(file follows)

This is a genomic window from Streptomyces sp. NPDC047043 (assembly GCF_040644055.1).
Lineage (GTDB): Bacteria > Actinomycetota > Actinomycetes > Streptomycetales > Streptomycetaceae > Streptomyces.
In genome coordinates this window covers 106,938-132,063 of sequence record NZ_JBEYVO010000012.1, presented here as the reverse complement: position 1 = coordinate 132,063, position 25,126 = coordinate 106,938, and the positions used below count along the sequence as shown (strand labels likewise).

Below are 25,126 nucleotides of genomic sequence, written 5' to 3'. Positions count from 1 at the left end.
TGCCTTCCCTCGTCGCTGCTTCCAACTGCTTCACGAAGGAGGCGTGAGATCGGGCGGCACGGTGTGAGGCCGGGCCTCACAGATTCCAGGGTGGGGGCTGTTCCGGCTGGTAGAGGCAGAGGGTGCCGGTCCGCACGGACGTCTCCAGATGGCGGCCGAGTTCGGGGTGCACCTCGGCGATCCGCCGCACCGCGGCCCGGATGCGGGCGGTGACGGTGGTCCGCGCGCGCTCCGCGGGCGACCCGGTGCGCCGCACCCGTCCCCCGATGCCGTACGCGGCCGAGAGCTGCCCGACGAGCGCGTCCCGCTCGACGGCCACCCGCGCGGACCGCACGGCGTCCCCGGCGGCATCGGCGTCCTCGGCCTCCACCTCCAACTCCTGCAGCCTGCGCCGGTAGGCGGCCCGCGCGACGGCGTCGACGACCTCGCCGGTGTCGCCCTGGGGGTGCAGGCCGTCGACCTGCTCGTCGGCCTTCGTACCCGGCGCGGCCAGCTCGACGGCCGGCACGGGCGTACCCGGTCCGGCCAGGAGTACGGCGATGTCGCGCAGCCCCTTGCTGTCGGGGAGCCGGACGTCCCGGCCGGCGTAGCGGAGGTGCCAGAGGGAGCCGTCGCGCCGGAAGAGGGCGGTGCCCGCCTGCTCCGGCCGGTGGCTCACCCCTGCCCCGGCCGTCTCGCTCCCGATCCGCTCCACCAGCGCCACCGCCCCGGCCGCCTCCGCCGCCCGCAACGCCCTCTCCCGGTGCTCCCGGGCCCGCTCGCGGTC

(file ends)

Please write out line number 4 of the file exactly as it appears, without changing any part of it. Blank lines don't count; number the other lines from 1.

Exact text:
Below are 25,126 nucleotides of genomic sequence, written 5' to 3'. Positions count from 1 at the left end.